The Seahawks are an unbelievable 38-6 straight-up and 28-15-1 against the spread at CenturyLink Field since quarterback Russell Wilson’s rookie season. Wilson had the most interceptions and lowest passer rating of his career this season, but it’s hard to assign him most of the blame. The Seahawks have fielded one of the NFL’s worst offensive lines the last few years, and though they had figured it out by the end of previous seasons, it never happened in this campaign. How Seattle holds up against Detroit edge rushers like Kerry Hyder and Ziggy Ansah, who’s questionable with an injury, will go a long way in determining which team covers.
The pick: Seahawks minus-8
Miami Dolphins at Pittsburgh Steelers, 10:05 a.m. Sunday on CBS
The line: Steelers minus-10. Miami ended the regular season getting 10 points against the top team in the AFC by the odds. It starts the postseason by getting 10 points against the second-best team in the conference by the odds. The similarities stop there. The Dolphins were at home for their 35-14 loss to the Patriots last week in a game that carried virtually no significance. They’re on the road for what’s likely the franchise’s biggest game in a decade this week. The Patriots’ line crashed a couple points at many sports books before kickoff, but there’s no indication that will happen with the Steelers. There’s even action on the 10-point spread, leaving it unchanged over the last few days.
The matchup: One of the most shocking results of the year deserves a part two. That’s what Dolphins at Steelers provides. Miami came into Pittsburgh in week 6 looking like one of the worst teams in the league at 1-4 straight-up, and left with a dominant 30-15 victory as 8-point underdogs. All-Pro defensive linemen Cameron Wake and Ndamukong Suh led a relentless charge in getting after Steelers quarterback Ben Roethlisberger, who threw two interceptions before tearing his meniscus. But Roethlisberger is fully healed now, and it’s the Dolphins’ quarterback who’s dealing with a wrecked knee. Backup Matt Moore is likely to start a fourth straight game for starter Ryan Tannehill, and the two extra points on the spread from the first time they met is a reflection of the drop-off.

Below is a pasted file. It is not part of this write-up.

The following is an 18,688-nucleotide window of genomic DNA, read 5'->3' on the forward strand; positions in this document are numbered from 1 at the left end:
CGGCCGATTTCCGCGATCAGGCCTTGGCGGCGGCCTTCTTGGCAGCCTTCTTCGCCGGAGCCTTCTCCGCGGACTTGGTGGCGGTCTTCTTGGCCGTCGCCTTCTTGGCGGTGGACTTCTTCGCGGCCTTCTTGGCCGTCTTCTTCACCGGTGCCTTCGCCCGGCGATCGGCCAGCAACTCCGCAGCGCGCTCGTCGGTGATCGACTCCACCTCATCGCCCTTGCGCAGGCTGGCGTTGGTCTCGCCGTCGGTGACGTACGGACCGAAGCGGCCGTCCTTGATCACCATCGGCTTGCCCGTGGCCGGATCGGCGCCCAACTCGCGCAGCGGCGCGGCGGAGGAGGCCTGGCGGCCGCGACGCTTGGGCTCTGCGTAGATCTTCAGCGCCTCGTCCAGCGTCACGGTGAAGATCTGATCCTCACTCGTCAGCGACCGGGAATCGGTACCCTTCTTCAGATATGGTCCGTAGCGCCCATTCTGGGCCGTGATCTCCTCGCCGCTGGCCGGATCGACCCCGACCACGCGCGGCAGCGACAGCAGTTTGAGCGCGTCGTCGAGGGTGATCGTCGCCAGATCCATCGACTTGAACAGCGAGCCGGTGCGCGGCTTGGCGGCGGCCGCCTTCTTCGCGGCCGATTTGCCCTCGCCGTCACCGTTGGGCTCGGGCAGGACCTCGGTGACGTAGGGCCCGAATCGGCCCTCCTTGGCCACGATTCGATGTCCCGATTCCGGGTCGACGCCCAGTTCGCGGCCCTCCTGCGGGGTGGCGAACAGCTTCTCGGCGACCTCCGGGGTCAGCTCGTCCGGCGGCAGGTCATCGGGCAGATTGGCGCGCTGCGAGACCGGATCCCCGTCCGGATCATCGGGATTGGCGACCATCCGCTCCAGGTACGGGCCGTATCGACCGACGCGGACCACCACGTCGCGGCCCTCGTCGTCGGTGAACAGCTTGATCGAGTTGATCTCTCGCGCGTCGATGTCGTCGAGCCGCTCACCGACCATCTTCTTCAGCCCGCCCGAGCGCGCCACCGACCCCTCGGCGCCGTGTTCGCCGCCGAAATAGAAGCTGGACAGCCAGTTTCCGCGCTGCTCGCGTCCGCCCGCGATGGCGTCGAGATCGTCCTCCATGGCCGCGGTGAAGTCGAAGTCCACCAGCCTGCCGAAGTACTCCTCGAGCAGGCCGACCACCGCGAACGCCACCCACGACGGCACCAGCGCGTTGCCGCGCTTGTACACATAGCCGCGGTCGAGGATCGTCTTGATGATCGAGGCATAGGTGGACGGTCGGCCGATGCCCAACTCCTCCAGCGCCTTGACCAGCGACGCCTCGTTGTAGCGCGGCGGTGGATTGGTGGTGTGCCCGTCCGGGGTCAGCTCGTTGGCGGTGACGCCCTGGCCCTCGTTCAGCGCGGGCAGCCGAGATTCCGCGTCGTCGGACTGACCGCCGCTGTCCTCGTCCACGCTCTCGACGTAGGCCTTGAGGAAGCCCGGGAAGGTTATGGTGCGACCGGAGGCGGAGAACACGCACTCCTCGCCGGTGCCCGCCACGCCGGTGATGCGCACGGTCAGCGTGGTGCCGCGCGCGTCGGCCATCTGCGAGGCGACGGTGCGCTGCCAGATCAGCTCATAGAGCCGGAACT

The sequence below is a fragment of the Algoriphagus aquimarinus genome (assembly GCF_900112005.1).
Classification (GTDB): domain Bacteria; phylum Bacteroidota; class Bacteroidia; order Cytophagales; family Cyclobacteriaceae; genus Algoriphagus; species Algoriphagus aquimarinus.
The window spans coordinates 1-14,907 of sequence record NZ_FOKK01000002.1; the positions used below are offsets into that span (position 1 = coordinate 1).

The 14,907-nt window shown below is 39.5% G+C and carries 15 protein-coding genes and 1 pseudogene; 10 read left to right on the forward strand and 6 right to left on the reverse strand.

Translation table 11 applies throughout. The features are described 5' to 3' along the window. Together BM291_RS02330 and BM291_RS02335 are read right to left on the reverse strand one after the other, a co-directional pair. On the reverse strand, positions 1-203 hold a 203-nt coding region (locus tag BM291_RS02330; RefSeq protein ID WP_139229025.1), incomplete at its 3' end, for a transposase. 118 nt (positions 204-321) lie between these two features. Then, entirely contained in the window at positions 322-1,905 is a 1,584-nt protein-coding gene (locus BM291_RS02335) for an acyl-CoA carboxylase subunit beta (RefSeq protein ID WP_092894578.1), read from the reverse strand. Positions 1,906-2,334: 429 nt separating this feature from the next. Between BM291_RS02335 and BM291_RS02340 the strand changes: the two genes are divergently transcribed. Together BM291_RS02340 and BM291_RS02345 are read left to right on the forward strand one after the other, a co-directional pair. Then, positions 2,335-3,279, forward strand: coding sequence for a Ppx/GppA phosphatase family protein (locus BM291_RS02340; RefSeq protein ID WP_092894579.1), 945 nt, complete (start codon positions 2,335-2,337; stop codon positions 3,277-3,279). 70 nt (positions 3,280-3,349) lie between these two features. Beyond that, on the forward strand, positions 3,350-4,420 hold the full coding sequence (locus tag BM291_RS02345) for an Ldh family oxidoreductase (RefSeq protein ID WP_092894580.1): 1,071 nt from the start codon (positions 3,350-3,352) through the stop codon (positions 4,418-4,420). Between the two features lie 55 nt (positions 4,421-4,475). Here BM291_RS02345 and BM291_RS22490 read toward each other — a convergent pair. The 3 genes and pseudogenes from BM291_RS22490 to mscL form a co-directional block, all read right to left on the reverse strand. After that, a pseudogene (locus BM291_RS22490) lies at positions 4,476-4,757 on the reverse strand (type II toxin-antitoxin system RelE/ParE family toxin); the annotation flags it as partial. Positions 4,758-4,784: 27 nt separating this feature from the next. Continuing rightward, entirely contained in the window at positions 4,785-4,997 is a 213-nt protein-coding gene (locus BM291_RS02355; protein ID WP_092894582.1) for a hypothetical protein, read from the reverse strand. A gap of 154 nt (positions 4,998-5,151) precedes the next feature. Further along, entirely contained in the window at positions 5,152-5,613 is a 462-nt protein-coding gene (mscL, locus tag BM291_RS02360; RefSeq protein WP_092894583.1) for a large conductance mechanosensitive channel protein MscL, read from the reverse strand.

Those backing the Dolphins may argue the drop-off doesn’t exist. It’s a small sample size, but so far, Moore has thrown for more yards per attempt, a higher passing rating and a smaller touchdown-to-interception ratio than Tannehill. Miami covered and won its first two games under Moore before running into the Patriots. The victory over the Steelers remains the highlight and launching point of the Dolphins’ season, though.
It started a six-game winning streak where they covered in all but one contest, and allowed them to reach the playoffs as the longest of shots. Miami was plus-290 — same as Detroit — to reach the postseason before the year began. Pittsburgh was the complete opposite at minus-240, the second-most likely playoff-bound team in the AFC behind only the Patriots.
The pick: Steelers minus-10
New York Giants at Green Bay Packers, 1:40 p.m. Sunday on Fox
The line: Packers minus-5.5 Anyone who bet the Giants immediately upon point spreads surfacing offshore on Sunday night should take a Lambeau Leap. They scored a heap of value. Green Bay posted as high as a 7-point favorite before getting bet down right away. The line now sits at 4.5 at most books in Las Vegas, with 5 and 5.5 also circulating at select shops. It certainly shouldn’t sniff anywhere near a touchdown again. The resounding initial support on the Giants seemingly puts this game in an interesting scenario, and one beneficial to sports books. Professional bettors are behind the Giants. The public hasn’t gotten involved as much yet, but they aren’t going to stray from the Packers. Not after the Packers went 6-0 straight-up and 5-1 against the spread to close the regular season.
The matchup: There’s plenty to praise about the Aaron Rodgers-predicted streak the Packers ride into the wild-card round. Rodgers has implanted himself in the running for a third MVP award — he’s currently a 3-to-1 second choice behind Atlanta quarterback Matt Ryan — after having not thrown an interception for 206 passing attempts. Take away one alarming performance against the Bears, which gained more than 7 yards per play in a 30-27 loss as 4-point underdogs in week 15, and the defense has played around league average. It’s a demonstrably tougher unit with linebacker Clay Matthews healthy.
But there’s also a little room to nitpick the Packers’ run. Notably, the Packers didn’t face one offense rated above league average by DVOA. Their biggest weakness is defending No. 1 receivers — ranked No. 28 in the NFL by DVOA in the category — but they mostly managed to avoid the NFL’s elite at the position in the final month and a half of the season. DeAndre Hopkins could be an exception, but his production was cut into all year by the Texans’ crippling inefficiency at quarterback. This is all to say Odell Beckham, Jr. could play a huge role in this game — assuming his much-publicized trip to Miami was as harmless as he contended.
Some have referenced the Giants’ two recent playoff upsets at Lambeau, a 37-20 win as 8-point underdogs in the 2011-2012 divisional round and a 23-20 overtime victory as 7.5-point underdogs in the 2007-2008 NFC Championship, to call for another. While interesting, those results mean nothing. The Giants have less than 10 players on their roster from that 2012 Super Bowl team, while the Packers only have 11 from the same season. Giants coach Ben McAdoo was on the other sideline back then, working as a quarterback’s coach for the Packers.
The pick: Giants plus-5.5